“That’s poverty,” said Lady, who has managed to live just on the shoreline of wealth. So the money washes in, refreshing her, and then washes away, but that’s no problem because the sun is bracing and besides, the next wave will be along in a few seconds, so why worry? True, just at the moment she’s broke, but not really, since the cause of the break was a kitten who smelled a saint / sucker and followed her home, purring and wrapping itself around her legs. So now Lady has no money, but she does have a cat, though not really, since in fact she has two cats at home, both of which would eat the kitten as a snack before breakfast. Or maybe like a canapé with cocktails.
“The kitten’s name is Eugenia,” I tell Lady, as I hold the kitten and scratch its ears. “Look, I’ll show you….”
“Eugenia,” I whispered to the kitten. Her head jerked up.
“See?” I told Lady.
“No fair,” cried Lady, “you’ve got your thumb under Kitty-X’s head. No, it’s Kitty-X—that’s the name!”
Well, we’re not going to agree, so we go back to the Bach.
“As a cellist, I would kill to play that cello part,” I told Lady, in reference to the bass aria, Auf Gott steht meine zubersicht. All of the doubt has fallen away, and the bass is singing his praises to God, who has sent the check in the mail. “You know, only God could have trumped Bach for contrapuntal music….”
Right, I keep forgetting.
“It’s music in which each instrument—or group of instruments—is given a complete distinct, though very much related, line. I mean, the aria starts out with the violins presenting the theme, and the rest of the orchestra going plunk / plunk / plunk as an accompaniment. But then all of a sudden the celli are doing the theme, and the violins are going plunk / plunk /plunk. Then Bach starts ripping the heme apart, and then all of the voices are speaking, but instead of being at a maddening musical cocktail party, it all makes glorious sense. No one line dominates, and the sum is always bigger than the whole. And that’s why you can listen to this music forever. There’s always something new that you’ve never heard before, and then you’re smacking you forehead and wondering why you’d never happened on it….”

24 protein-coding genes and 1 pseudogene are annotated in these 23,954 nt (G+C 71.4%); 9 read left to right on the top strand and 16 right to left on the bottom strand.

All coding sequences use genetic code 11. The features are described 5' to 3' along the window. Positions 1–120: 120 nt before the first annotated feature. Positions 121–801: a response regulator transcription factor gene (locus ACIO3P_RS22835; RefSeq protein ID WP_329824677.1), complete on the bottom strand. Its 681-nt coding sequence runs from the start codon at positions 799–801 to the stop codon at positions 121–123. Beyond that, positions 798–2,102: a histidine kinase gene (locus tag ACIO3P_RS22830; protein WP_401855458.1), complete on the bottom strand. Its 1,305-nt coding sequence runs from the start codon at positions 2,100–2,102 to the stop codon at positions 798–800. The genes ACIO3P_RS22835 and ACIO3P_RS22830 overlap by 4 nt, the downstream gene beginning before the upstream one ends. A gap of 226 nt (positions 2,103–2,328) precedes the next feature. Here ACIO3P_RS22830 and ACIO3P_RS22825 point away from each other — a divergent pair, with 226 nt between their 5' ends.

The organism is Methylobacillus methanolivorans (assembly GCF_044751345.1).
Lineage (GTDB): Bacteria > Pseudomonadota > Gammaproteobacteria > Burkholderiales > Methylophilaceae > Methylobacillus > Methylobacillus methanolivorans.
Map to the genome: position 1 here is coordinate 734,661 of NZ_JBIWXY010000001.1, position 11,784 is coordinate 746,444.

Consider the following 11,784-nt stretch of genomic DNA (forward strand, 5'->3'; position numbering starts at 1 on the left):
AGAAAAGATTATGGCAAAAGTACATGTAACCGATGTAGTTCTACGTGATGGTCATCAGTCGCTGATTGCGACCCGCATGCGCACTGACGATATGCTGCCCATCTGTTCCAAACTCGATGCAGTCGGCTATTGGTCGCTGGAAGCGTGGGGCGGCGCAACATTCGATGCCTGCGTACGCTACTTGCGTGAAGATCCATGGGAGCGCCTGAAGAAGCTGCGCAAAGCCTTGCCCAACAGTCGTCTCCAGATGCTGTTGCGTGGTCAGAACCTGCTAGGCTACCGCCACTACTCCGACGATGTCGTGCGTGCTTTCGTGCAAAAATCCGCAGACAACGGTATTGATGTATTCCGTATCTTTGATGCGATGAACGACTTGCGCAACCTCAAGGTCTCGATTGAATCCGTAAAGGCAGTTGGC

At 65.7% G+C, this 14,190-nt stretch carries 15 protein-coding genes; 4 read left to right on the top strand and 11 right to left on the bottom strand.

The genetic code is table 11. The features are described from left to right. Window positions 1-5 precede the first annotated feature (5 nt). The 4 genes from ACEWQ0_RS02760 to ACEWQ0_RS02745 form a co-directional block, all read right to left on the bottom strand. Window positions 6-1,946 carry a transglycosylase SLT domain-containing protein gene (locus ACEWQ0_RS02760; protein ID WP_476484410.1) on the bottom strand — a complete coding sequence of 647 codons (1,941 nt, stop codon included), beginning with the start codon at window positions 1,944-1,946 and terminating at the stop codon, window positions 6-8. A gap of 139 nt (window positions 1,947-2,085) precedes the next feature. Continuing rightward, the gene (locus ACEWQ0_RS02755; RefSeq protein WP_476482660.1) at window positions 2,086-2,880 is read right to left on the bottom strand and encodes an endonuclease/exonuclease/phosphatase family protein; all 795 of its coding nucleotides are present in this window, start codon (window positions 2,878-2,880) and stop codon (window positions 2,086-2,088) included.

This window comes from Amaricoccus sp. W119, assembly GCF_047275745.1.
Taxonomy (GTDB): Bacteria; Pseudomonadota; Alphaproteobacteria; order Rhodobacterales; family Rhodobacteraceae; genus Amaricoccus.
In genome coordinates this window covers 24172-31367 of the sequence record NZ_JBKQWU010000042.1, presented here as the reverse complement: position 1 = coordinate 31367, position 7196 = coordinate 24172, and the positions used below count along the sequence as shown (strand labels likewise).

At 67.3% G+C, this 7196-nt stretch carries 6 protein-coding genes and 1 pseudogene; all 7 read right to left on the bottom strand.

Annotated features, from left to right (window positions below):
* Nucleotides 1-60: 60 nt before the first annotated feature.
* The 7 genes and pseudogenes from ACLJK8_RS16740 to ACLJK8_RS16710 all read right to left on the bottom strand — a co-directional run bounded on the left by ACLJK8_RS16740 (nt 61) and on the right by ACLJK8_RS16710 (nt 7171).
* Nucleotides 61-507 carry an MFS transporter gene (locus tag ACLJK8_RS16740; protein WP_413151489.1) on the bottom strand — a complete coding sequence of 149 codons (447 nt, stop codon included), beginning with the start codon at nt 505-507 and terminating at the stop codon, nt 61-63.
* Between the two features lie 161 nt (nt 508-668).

“There’s something so joyful about that aria, though maybe joyful isn’t the word.”
“It’s a quality only Bach has, I think,” I told her. “It’s a kind of jubilation based on very great faith and very great understanding. And it’s very difficult to name it. ‘Jubilation’ implies a sense of victory, but that would imply that something or someone has been defeated, and there’s no gloating. The same holds true for the word ‘exultation.’ There’s the sense that a long, confused struggle has finally been won, and joy and awe have prevailed, but with deep humility, and deeper understanding. Does that make any sense?”
“The word is rapturous, I think,” said Lady, “from the Latin raptus, whence the term for the birds of prey, the raptors. Because I can only think that Bach, in those moments has been seized by the Holy Spirit. I imagine him there in his church, struggling and toiling, the wheels and gears of his mind spinning until he reaches the pinnacle of distraction and abstraction, and then--so high has he reached--he stumbles and falls into the abyss. There he is falling, falling, and the the celestial eagle of the Holy Spirit swoops and seizes him. Whoosh! In a second he is soaring over the verdant, soft hills of Thuringia; he is seeing the world as only the angels can see it. For a brief moment, he occupies the moment we all aspire to: He soars between the world and the heavens, and can see both. But at last, he is returned, and finds himself again in his church. He rubs his eyes, and wonders: was it real? Had he been dreaming? And then, his eyes fall on the music, and he knows. It was real.”
Damn! Why, if I am writing this, does Lady get all the best lines?